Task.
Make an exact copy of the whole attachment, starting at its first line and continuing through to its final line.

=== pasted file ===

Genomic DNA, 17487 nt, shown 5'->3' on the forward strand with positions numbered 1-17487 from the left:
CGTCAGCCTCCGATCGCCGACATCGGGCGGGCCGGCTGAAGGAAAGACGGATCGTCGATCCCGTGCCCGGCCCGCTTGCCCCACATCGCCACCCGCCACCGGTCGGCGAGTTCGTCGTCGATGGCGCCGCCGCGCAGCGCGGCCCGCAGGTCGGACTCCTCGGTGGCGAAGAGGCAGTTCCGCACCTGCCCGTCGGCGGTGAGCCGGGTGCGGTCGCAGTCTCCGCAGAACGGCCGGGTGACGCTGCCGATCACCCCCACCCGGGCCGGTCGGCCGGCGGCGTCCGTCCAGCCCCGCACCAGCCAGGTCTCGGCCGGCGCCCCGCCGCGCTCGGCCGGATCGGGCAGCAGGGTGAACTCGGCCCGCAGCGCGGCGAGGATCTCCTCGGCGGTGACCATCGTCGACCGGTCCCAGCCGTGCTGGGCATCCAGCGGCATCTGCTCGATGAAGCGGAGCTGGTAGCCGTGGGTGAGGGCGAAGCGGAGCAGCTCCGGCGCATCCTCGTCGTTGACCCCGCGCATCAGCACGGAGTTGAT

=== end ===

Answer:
Genomic DNA, 17487 nt, shown 5'->3' on the forward strand with positions numbered 1-17487 from the left:
CGTCAGCCTCCGATCGCCGACATCGGGCGGGCCGGCTGAAGGAAAGACGGATCGTCGATCCCGTGCCCGGCCCGCTTGCCCCACATCGCCACCCGCCACCGGTCGGCGAGTTCGTCGTCGATGGCGCCGCCGCGCAGCGCGGCCCGCAGGTCGGACTCCTCGGTGGCGAAGAGGCAGTTCCGCACCTGCCCGTCGGCGGTGAGCCGGGTGCGGTCGCAGTCTCCGCAGAACGGCCGGGTGACGCTGCCGATCACCCCCACCCGGGCCGGTCGGCCGGCGGCGTCCGTCCAGCCCCGCACCAGCCAGGTCTCGGCCGGCGCCCCGCCGCGCTCGGCCGGATCGGGCAGCAGGGTGAACTCGGCCCGCAGCGCGGCGAGGATCTCCTCGGCGGTGACCATCGTCGACCGGTCCCAGCCGTGCTGGGCATCCAGCGGCATCTGCTCGATGAAGCGGAGCTGGTAGCCGTGGGTGAGGGCGAAGCGGAGCAGCTCCGGCGCATCCTCGTCGTTGACCCCGCGCATCAGCACGGAGTTGAT